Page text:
Monday, February 1, 2010

Fashion as Communication

by Mathilde Jansson

Fashion as Communication by Malcom Barnard investigates the connections between the concept of fashion, communication and culture. It aims to clarify that fashion and clothing are means of communication. The aim of this chapter is also to examine what statements clothes make and what kinds of communication are involved, also, if fashion and clothing are cultural phenomena and what type. Barnard says in the introduction; “And it will argue that clothing and fashion, as communication, are cultural phenomena in that culture may itself be understood as a signifying system, as the ways in which a society’s experiences, values and beliefs are communicated through practices, artefacts and institutions.”

Above the Satorialist in the Marais, street culture reveals everyday codes of communication

“Fashion, Clothing and Communication”
Here the key point is that fashion and clothing are forms of nonverbal communication where no spoken or written words are used, but they send silent messages. He argues that there are two main schools in the study of communication, both subscribe to a general definition of communication as ‘social interaction through messages’ but they each understand that definition slightly differently. The first school is called the ‘process’ school, where they believe that “communication is conceived of as a process in which someone says something to someone else in one or other medium or channel with some or other effect.” Where in this case, the garment would be the medium used by one person to send a message to another person, consequently it is the garment who carries the message the wearer wants to communicate. Although he argues that this school rises a problem as to who sends the message, if it is the wearer or if it is originally the designer. The second school, called the semiotic’ or ‘structuralist’ school, says that communication as ‘social interactions through messages’ constitutes an individual as a member of a group. Rather that a member of a group communicating with other members of the group, as the first group applies. On the process model, the meaning pre-exists the process of communicating them. On the semiotic model, it is the process of communication that produces or generates messages.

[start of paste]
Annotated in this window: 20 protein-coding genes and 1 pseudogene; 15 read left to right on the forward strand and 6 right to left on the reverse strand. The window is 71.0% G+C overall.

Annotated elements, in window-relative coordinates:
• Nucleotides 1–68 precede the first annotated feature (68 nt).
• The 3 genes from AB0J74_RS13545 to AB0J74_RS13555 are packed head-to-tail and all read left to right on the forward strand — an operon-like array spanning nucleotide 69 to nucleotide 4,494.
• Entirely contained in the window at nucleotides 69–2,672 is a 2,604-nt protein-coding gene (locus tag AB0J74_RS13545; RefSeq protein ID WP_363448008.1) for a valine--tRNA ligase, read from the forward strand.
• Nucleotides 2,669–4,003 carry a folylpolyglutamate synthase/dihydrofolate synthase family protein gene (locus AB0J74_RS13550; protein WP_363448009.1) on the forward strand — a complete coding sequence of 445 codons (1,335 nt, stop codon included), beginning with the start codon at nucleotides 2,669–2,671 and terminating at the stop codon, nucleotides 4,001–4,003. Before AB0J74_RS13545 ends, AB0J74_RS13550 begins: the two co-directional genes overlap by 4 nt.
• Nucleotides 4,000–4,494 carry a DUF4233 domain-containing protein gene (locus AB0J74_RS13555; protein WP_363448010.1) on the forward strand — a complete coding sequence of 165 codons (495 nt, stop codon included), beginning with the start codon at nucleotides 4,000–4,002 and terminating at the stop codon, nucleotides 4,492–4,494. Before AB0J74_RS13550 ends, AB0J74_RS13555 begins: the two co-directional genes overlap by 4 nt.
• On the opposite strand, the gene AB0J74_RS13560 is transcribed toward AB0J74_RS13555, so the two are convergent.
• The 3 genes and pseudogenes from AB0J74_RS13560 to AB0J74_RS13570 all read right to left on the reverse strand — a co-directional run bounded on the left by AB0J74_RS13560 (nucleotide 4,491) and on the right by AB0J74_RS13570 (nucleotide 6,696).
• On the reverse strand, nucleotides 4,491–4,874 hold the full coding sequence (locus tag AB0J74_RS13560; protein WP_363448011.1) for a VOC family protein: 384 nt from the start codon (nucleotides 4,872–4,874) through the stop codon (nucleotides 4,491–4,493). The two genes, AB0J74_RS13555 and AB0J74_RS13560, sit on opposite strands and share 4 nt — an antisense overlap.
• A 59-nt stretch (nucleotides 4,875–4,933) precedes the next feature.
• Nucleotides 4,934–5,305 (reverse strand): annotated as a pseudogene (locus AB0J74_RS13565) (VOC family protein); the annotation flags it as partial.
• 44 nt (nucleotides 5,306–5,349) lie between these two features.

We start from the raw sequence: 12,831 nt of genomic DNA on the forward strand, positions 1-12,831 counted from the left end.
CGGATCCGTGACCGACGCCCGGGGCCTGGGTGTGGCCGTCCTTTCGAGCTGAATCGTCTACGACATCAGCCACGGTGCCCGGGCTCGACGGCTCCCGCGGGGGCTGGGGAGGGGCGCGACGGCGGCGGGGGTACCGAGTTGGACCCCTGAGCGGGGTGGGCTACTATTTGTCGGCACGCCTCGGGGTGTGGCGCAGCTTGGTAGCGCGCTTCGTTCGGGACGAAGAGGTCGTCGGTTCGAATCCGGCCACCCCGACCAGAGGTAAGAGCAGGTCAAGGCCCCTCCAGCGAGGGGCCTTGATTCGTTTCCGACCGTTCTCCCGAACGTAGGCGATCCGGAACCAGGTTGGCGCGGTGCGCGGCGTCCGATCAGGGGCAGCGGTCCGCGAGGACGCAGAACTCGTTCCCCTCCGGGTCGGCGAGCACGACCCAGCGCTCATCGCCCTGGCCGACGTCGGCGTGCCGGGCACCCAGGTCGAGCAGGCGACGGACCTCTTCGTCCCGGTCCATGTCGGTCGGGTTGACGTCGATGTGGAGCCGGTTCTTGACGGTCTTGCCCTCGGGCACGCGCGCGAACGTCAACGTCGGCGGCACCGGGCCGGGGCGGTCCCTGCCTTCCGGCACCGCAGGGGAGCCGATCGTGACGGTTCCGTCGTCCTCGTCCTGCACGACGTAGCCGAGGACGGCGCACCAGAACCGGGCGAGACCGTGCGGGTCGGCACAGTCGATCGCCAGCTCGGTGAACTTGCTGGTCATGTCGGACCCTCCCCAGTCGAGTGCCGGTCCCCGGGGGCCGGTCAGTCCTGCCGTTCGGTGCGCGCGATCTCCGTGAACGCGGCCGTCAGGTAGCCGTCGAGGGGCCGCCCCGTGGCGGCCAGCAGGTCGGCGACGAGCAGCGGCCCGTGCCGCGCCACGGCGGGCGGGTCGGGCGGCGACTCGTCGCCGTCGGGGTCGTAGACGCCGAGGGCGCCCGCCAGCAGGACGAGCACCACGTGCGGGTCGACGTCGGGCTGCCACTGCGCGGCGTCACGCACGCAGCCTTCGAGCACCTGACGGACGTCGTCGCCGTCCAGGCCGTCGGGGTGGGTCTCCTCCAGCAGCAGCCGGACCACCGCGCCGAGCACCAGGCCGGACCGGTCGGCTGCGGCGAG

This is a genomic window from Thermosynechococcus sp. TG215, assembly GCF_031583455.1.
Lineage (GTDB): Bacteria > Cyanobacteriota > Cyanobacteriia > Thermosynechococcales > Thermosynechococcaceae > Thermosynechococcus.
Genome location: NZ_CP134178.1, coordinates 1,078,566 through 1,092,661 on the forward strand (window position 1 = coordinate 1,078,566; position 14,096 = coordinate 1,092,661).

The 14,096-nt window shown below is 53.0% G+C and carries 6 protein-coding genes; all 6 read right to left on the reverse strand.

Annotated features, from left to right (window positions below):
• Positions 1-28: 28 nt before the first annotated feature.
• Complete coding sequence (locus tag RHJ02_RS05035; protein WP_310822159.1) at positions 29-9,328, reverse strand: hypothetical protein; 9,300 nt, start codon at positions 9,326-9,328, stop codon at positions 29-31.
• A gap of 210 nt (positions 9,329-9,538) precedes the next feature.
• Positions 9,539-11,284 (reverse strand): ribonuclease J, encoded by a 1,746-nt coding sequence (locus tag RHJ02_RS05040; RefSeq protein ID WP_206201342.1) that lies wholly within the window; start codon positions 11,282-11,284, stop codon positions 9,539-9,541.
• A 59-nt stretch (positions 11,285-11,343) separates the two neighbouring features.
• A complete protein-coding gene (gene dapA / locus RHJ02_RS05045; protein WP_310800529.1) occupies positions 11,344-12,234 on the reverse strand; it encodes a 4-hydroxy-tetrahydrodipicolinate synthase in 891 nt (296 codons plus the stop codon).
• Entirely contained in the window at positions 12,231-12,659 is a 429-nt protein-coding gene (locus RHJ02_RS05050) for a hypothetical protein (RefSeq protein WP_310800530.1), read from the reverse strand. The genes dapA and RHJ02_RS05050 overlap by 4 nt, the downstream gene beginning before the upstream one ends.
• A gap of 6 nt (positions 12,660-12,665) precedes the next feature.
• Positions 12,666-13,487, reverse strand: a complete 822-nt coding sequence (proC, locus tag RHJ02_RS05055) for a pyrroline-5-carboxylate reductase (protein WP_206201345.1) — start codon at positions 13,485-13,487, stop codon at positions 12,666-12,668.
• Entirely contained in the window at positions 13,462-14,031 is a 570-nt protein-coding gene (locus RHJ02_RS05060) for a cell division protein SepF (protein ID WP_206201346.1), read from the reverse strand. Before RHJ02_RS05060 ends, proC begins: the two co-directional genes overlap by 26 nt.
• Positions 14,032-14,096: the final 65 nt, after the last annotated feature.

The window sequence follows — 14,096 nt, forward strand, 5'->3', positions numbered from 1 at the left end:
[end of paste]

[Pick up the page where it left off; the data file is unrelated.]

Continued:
He argues that the semiotic model is more plausible since it avoids the problem who creates the message since the message is created by the group as a whole. It is the social interacting, by means of the clothing, that produces the individual as a member of the group rather than vice-versa, that one is a member of the group and then interacts socially.

The American practice of wearing sports clothing communicates an alliance to a team's ideological territory. It also evidences the sign as free floating.

Fashion, Clothing and Culture
He argues that fashion, “clothing and dress are signifying practices, they are ways of generating meanings, which produce and reproduce those cultural groups along with their positions of relative power.” That means that clothes are used to separate groups in our society, which turns culture into a general signifying system. We communicate a society’s beliefs, values and experiences through practises, artefacts and institutions. Where, in this case, the practises, artefacts and institutions are fashion and clothing.